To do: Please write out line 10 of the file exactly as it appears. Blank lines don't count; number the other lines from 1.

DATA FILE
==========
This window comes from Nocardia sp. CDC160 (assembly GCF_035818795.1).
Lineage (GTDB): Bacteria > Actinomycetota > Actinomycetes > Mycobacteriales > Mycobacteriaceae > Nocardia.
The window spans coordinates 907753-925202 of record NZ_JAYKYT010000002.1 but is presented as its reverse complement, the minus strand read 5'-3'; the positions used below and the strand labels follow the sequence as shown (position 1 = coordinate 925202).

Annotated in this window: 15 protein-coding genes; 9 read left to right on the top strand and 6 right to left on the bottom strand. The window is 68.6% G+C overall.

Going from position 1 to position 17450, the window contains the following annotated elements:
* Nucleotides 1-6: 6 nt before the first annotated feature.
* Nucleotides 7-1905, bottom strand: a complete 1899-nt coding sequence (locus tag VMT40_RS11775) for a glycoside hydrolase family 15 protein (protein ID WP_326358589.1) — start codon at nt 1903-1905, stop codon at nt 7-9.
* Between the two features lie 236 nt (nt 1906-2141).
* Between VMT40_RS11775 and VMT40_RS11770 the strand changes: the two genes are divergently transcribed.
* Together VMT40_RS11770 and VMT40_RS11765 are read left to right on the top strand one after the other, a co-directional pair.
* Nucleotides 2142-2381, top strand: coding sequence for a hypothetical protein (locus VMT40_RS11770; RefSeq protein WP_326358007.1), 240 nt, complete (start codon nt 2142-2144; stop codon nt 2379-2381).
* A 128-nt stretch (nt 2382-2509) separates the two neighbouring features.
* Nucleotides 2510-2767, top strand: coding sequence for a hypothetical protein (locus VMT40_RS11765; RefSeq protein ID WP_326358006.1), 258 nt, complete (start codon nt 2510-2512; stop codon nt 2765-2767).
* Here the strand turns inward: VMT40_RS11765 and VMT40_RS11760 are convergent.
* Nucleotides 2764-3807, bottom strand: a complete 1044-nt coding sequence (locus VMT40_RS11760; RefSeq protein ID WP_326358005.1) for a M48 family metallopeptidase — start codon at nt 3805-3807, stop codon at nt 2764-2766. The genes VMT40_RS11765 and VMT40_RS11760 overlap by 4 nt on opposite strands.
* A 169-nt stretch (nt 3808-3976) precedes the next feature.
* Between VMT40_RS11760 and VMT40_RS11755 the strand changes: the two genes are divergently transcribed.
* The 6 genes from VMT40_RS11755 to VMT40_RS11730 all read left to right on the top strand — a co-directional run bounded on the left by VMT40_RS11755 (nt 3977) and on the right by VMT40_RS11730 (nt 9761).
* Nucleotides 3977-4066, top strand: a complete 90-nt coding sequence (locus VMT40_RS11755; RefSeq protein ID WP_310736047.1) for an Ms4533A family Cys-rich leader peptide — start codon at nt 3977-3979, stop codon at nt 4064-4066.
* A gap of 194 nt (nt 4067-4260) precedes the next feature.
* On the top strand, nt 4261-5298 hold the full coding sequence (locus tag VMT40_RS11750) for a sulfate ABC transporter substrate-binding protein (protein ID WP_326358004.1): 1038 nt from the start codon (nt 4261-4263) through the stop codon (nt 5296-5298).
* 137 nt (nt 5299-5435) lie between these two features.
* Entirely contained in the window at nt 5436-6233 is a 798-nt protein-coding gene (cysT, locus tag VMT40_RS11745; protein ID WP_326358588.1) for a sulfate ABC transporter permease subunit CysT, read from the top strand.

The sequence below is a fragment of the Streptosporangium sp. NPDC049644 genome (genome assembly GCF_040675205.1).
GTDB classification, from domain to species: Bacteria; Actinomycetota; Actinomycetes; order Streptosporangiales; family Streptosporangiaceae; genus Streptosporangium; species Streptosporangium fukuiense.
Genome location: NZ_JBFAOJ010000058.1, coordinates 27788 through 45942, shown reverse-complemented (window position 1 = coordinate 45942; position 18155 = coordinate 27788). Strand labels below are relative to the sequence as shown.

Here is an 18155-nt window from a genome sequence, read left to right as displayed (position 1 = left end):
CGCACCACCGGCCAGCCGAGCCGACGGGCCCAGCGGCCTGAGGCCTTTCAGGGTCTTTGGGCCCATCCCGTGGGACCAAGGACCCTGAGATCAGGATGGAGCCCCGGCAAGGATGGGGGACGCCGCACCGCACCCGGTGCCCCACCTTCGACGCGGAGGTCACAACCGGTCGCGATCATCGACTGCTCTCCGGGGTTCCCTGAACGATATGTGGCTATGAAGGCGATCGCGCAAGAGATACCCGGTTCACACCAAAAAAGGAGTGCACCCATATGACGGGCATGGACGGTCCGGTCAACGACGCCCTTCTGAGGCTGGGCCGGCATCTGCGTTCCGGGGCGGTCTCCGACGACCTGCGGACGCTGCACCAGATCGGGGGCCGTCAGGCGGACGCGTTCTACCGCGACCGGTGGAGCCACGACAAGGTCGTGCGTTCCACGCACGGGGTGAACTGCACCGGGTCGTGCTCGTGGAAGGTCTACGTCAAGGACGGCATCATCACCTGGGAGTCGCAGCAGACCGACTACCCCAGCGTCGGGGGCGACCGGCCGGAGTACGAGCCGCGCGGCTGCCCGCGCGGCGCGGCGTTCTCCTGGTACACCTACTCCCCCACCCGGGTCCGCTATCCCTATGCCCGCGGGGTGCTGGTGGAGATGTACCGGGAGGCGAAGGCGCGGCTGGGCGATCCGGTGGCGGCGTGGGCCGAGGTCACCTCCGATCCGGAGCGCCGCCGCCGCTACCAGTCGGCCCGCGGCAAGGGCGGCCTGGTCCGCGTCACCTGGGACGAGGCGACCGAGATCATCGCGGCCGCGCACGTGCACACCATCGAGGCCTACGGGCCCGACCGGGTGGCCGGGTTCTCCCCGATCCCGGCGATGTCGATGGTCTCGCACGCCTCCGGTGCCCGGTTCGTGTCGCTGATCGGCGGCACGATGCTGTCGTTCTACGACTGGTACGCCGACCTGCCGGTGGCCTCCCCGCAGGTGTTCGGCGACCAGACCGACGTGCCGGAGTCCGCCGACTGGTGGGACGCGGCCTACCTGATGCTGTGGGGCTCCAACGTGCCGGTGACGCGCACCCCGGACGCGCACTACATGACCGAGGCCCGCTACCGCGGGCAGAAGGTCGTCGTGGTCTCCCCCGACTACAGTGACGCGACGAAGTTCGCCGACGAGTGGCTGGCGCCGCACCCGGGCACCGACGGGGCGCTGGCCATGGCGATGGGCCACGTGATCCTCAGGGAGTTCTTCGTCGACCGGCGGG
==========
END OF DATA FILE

* Together VMT40_RS11770 and VMT40_RS11765 are read left to right on the top strand one after the other, a co-directional pair.